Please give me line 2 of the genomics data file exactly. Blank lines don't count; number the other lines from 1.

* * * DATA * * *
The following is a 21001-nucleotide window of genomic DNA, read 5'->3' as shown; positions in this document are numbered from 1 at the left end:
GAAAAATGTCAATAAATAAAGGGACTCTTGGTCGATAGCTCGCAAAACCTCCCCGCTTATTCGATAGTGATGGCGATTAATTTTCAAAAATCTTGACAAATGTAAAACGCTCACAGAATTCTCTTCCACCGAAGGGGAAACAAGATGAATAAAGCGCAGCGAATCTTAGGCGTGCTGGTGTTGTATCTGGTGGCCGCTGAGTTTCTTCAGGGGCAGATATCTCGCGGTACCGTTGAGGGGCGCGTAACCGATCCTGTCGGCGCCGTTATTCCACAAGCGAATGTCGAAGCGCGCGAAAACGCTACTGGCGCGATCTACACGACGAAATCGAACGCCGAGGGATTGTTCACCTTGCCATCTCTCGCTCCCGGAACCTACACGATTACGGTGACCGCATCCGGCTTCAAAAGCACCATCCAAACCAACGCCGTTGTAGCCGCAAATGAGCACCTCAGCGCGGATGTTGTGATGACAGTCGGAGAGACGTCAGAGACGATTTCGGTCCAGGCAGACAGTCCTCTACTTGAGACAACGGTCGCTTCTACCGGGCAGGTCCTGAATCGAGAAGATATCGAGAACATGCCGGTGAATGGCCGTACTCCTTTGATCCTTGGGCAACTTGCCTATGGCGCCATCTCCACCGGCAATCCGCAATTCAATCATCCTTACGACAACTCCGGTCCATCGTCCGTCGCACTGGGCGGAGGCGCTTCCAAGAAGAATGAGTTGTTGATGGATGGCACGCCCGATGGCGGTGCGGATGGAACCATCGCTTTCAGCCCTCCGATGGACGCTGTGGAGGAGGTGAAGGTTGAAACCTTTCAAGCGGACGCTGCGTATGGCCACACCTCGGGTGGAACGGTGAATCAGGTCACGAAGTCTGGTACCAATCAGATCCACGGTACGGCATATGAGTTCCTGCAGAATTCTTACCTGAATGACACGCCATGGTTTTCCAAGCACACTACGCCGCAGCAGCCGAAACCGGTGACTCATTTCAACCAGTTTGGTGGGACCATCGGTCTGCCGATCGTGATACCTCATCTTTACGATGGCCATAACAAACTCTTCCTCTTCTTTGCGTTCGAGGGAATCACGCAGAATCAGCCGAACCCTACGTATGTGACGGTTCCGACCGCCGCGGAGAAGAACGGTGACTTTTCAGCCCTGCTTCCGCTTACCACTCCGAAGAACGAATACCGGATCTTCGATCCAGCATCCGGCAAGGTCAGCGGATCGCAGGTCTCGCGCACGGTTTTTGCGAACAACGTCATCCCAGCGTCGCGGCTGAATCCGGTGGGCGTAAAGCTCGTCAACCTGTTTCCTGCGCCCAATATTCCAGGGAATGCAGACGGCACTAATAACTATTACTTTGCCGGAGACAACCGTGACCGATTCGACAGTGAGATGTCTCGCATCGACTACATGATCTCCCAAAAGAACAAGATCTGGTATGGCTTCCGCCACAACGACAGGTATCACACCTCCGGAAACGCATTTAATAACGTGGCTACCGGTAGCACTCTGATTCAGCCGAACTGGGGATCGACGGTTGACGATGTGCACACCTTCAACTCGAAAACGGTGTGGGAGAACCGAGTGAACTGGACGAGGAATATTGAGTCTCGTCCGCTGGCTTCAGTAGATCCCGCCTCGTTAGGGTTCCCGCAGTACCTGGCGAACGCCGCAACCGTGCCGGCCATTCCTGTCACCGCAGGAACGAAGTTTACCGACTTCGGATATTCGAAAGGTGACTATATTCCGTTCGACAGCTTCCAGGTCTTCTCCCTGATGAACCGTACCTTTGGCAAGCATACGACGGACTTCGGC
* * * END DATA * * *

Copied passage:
GAAAAATGTCAATAAATAAAGGGACTCTTGGTCGATAGCTCGCAAAACCTCCCCGCTTATTCGATAGTGATGGCGATTAATTTTCAAAAATCTTGACAAATGTAAAACGCTCACAGAATTCTCTTCCACCGAAGGGGAAACAAGATGAATAAAGCGCAGCGAATCTTAGGCGTGCTGGTGTTGTATCTGGTGGCCGCTGAGTTTCTTCAGGGGCAGATATCTCGCGGTACCGTTGAGGGGCGCGTAACCGATCCTGTCGGCGCCGTTATTCCACAAGCGAATGTCGAAGCGCGCGAAAACGCTACTGGCGCGATCTACACGACGAAATCGAACGCCGAGGGATTGTTCACCTTGCCATCTCTCGCTCCCGGAACCTACACGATTACGGTGACCGCATCCGGCTTCAAAAGCACCATCCAAACCAACGCCGTTGTAGCCGCAAATGAGCACCTCAGCGCGGATGTTGTGATGACAGTCGGAGAGACGTCAGAGACGATTTCGGTCCAGGCAGACAGTCCTCTACTTGAGACAACGGTCGCTTCTACCGGGCAGGTCCTGAATCGAGAAGATATCGAGAACATGCCGGTGAATGGCCGTACTCCTTTGATCCTTGGGCAACTTGCCTATGGCGCCATCTCCACCGGCAATCCGCAATTCAATCATCCTTACGACAACTCCGGTCCATCGTCCGTCGCACTGGGCGGAGGCGCTTCCAAGAAGAATGAGTTGTTGATGGATGGCACGCCCGATGGCGGTGCGGATGGAACCATCGCTTTCAGCCCTCCGATGGACGCTGTGGAGGAGGTGAAGGTTGAAACCTTTCAAGCGGACGCTGCGTATGGCCACACCTCGGGTGGAACGGTGAATCAGGTCACGAAGTCTGGTACCAATCAGATCCACGGTACGGCATATGAGTTCCTGCAGAATTCTTACCTGAATGACACGCCATGGTTTTCCAAGCACACTACGCCGCAGCAGCCGAAACCGGTGACTCATTTCAACCAGTTTGGTGGGACCATCGGTCTGCCGATCGTGATACCTCATCTTTACGATGGCCATAACAAACTCTTCCTCTTCTTTGCGTTCGAGGGAATCACGCAGAATCAGCCGAACCCTACGTATGTGACGGTTCCGACCGCCGCGGAGAAGAACGGTGACTTTTCAGCCCTGCTTCCGCTTACCACTCCGAAGAACGAATACCGGATCTTCGATCCAGCATCCGGCAAGGTCAGCGGATCGCAGGTCTCGCGCACGGTTTTTGCGAACAACGTCATCCCAGCGTCGCGGCTGAATCCGGTGGGCGTAAAGCTCGTCAACCTGTTTCCTGCGCCCAATATTCCAGGGAATGCAGACGGCACTAATAACTATTACTTTGCCGGAGACAACCGTGACCGATTCGACAGTGAGATGTCTCGCATCGACTACATGATCTCCCAAAAGAACAAGATCTGGTATGGCTTCCGCCACAACGACAGGTATCACACCTCCGGAAACGCATTTAATAACGTGGCTACCGGTAGCACTCTGATTCAGCCGAACTGGGGATCGACGGTTGACGATGTGCACACCTTCAACTCGAAAACGGTGTGGGAGAACCGAGTGAACTGGACGAGGAATATTGAGTCTCGTCCGCTGGCTTCAGTAGATCCCGCCTCGTTAGGGTTCCCGCAGTACCTGGCGAACGCCGCAACCGTGCCGGCCATTCCTGTCACCGCAGGAACGAAGTTTACCGACTTCGGATATTCGAAAGGTGACTATATTCCGTTCGACAGCTTCCAGGTCTTCTCCCTGATGAACCGTACCTTTGGCAAGCATACGACGGACTTCGGC